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Bargaining with a Shared Interest: The Impact of Employee Stock Ownership Plans on Labor Disputes

Bargaining often occurs between parties with some shared interest. Partnerships, joint ventures, and cross ownership are examples. We extend standard bargaining models to allow for joint ownership. Joint ownership reduces costly bargaining disputes, as bargainers’ interests are more aligned. We then test the theory with collective bargaining data, where employee stock ownership plans (ESOPs) are the source of joint ownership. The theory predicts that ESOPs will lead to a reduction in strike incidence and the fraction of labor disputes that involve a strike. We examine these predictions using U.S. bargaining data from 1970-1995. The data suggest that ESOPs do increase the efficiency of labor negotiations by shifting the composition of disputes away from costly strikes. Consistent with improved bargaining efficiency, we find that the announcement of a union ESOP leads to a 50% larger stock market reaction as compared to the announcement of a nonunion ESOP.

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File URL: http://www.cramton.umd.edu/papers2005-2009/cramton-mehran-tracy-esop-fables.pdf
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Paper provided by University of Maryland, Department of Economics - Peter Cramton in its series Papers of Peter Cramton with number 98wpesop.

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Length: 21 pages
Date of creation: Jun 2010
Date of revision: Jun 2010
Handle: RePEc:pcc:pccumd:98wpesop
Note: Working Paper
Contact details of provider: Postal: Economics Department, University of Maryland, College Park, MD 20742-7211
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Web page: http://www.cramton.umd.edu

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  1. Lazear, Edward P, 1979. "Why Is There Mandatory Retirement?," Journal of Political Economy, University of Chicago Press, vol. 87(6), pages 1261-84, December.
  2. Chang, Saeyoung & Mayers, David, 1992. "Managerial vote ownership and shareholder wealth *1: Evidence from employee stock ownership plans," Journal of Financial Economics, Elsevier, vol. 32(1), pages 103-131, August.
  3. Abowd, John M, 1989. "The Effect of Wage Bargains on the Stock Market Value of the Firm," American Economic Review, American Economic Association, vol. 79(4), pages 774-800, September.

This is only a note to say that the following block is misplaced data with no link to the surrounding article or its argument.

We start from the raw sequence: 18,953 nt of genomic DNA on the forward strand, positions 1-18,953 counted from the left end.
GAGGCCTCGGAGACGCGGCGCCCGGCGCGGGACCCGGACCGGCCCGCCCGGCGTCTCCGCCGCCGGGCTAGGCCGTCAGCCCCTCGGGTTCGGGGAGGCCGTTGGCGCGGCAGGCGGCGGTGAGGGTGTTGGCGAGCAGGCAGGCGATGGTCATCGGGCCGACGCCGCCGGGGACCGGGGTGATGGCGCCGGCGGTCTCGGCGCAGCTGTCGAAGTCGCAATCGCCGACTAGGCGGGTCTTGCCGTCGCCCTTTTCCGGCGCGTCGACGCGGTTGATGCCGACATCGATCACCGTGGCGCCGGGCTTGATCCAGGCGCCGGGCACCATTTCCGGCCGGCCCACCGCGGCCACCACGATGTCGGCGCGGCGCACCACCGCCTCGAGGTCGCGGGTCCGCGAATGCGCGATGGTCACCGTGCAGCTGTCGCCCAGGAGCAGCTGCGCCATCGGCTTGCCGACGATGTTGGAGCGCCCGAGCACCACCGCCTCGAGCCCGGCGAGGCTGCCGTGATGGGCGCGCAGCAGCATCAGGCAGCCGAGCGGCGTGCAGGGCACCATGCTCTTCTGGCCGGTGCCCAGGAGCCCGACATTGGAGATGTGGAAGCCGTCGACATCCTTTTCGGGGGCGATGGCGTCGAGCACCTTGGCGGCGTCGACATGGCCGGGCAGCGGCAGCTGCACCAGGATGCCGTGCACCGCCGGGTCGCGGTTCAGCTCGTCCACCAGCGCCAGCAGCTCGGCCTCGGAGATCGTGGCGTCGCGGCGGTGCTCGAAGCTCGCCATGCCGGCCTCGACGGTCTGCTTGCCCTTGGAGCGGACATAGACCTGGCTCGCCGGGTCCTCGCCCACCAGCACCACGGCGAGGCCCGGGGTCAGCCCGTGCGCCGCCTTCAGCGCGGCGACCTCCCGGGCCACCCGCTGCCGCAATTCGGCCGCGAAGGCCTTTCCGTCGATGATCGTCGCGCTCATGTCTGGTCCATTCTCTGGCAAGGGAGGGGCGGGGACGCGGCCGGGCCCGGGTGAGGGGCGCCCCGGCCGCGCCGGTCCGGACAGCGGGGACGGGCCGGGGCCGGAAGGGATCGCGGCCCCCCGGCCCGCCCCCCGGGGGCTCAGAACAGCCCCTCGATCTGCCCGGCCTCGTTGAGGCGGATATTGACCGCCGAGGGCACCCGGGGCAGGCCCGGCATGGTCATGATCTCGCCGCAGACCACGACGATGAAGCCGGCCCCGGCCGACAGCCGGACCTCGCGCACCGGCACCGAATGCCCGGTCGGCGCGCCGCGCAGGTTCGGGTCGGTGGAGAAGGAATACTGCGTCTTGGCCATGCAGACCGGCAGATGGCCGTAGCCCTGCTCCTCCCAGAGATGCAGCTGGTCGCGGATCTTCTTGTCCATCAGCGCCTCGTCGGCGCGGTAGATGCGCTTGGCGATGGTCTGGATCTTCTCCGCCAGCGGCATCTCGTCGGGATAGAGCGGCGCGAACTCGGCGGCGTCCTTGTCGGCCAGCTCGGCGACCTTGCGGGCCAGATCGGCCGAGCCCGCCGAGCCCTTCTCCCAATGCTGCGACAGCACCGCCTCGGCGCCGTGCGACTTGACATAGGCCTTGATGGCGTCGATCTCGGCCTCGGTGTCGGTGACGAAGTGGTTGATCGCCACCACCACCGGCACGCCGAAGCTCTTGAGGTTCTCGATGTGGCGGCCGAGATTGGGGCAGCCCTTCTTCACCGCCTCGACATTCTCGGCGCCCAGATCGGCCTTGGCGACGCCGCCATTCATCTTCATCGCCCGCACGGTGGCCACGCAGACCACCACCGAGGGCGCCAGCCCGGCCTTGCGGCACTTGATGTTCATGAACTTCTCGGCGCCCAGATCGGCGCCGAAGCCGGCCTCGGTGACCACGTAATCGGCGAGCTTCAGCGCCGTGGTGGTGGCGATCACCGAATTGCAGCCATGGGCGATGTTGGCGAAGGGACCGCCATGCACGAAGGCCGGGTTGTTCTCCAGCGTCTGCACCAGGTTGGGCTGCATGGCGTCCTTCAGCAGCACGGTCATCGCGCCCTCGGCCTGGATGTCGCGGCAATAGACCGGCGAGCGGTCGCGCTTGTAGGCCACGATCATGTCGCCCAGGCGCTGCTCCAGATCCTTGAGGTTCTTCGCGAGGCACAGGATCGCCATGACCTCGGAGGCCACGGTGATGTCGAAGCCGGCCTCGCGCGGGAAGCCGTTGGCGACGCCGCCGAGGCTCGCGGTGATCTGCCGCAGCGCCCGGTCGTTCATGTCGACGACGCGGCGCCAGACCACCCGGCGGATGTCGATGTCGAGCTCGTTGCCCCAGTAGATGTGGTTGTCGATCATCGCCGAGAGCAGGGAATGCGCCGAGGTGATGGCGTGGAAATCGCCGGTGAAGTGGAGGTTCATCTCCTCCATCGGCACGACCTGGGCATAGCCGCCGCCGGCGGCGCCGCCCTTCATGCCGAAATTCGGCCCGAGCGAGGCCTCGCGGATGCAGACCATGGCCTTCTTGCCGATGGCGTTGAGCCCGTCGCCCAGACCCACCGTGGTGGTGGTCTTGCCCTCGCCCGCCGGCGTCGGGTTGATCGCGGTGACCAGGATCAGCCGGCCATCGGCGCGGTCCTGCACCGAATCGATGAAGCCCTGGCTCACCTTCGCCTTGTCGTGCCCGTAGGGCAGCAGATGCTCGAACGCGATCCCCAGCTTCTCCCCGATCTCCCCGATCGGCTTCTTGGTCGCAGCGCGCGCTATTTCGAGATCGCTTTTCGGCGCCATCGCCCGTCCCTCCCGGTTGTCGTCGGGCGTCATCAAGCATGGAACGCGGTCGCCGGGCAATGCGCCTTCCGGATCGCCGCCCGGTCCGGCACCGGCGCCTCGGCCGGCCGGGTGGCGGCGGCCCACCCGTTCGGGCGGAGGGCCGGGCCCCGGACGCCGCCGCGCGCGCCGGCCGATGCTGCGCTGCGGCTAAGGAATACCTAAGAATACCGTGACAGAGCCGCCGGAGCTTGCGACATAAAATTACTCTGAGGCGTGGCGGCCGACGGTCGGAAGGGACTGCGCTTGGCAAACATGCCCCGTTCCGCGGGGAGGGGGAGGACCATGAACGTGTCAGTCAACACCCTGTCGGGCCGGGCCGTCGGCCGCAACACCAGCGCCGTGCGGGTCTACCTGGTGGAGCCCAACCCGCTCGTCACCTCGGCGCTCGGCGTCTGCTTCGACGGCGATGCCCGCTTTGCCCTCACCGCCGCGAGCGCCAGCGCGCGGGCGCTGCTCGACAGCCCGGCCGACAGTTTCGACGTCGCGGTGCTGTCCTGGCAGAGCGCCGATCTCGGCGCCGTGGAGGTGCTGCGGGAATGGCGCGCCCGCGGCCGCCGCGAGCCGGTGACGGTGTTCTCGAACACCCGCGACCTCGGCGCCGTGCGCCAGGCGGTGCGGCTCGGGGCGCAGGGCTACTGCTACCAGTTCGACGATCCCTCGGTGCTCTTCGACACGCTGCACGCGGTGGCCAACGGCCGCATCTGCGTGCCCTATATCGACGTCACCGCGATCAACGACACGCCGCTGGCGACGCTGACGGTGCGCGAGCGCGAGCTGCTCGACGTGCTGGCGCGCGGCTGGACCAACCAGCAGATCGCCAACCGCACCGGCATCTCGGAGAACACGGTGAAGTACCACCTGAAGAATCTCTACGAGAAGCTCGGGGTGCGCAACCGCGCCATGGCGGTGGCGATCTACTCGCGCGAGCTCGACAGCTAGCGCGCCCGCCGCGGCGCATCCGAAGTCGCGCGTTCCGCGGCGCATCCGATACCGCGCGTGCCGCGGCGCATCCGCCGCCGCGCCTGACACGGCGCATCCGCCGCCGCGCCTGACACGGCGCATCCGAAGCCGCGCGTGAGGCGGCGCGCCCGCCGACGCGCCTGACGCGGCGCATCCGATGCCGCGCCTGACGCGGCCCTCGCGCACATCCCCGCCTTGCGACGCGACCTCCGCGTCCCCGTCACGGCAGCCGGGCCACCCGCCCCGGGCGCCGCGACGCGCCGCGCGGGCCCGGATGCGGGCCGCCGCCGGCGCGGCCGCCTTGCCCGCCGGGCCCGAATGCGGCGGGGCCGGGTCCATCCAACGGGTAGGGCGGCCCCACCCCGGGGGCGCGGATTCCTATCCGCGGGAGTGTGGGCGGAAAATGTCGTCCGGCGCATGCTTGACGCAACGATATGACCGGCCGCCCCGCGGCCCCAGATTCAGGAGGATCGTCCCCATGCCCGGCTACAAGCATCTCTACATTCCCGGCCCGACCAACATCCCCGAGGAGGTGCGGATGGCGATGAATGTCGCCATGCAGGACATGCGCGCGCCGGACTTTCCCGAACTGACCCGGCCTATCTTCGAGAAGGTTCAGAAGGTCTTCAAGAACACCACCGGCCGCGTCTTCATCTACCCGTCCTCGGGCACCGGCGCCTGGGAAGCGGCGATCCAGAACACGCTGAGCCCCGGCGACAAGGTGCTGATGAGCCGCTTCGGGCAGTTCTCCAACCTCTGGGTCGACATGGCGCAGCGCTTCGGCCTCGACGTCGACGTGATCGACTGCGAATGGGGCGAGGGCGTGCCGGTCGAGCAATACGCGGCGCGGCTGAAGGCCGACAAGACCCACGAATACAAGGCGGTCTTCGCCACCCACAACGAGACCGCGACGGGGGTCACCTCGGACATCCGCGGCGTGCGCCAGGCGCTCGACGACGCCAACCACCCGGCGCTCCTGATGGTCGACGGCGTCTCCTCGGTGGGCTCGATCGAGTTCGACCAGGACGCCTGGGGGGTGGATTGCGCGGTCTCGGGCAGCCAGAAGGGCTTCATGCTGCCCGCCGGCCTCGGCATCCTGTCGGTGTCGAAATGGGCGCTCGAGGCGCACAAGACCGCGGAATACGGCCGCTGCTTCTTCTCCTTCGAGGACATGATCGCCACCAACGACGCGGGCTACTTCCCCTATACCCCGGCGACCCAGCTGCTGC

4. Christofides, L.N., 1989. "The Interaction Between Indexation, Contract Duration And Non-Contengent Wage Adjustment," Working Papers 1989-13, University of Guelph, Department of Economics and Finance.
  5. Gordon, Lilli A. & Pound, John, 1990. "ESOPs and corporate control," Journal of Financial Economics, Elsevier, vol. 27(2), pages 525-555, October.
  6. Cramton, Peter C & Tracy, Joseph S, 1992. "Strikes and Holdouts in Wage Bargaining: Theory and Data," American Economic Review, American Economic Association, vol. 82(1), pages 100-121, March.
  7. Joseph S. Tracy, 1988. "Testing Strategic Bargaining Models Using Stock Market Data," NBER Working Papers 2754, National Bureau of Economic Research, Inc.
  8. Motohiro Morishima, 1991. "Information sharing and collective bargaining in Japan: Effects on wage negotiation," Industrial and Labor Relations Review, ILR Review, Cornell University, ILR School, vol. 44(3), pages 469-485, April.
  9. Kennan, John & Wilson, Robert, 1993. "Bargaining with Private Information," Journal of Economic Literature, American Economic Association, vol. 31(1), pages 45-104, March.
  10. Douglas Kruse & Joseph Blasi, 1995. "Employee Ownership, Employee Attitudes, and Firm Performance," NBER Working Papers 5277, National Bureau of Economic Research, Inc.
  11. Tracy, J. & Ohtake, F., 1992. "The Determinants of Labor Disputes in Japan : A Comparison with the US," ISER Discussion Paper 0282, Institute of Social and Economic Research, Osaka University.
  12. Douglas L. Kruse, 1993. "Profit Sharing: Does It Make a Difference?," Books from Upjohn Press, W.E. Upjohn Institute for Employment Research, number ps, June.
  13. Vroman, Susan B, 1989. "Inflation Uncertainty and Contract Duration," The Review of Economics and Statistics, MIT Press, vol. 71(4), pages 677-81, November.
  14. Myron S. Scholes & Mark A. Wolfson, 1989. "Employee Stock Ownership Plans and Corporate Restructuring: Myths and Realities," NBER Working Papers 3094, National Bureau of Economic Research, Inc.
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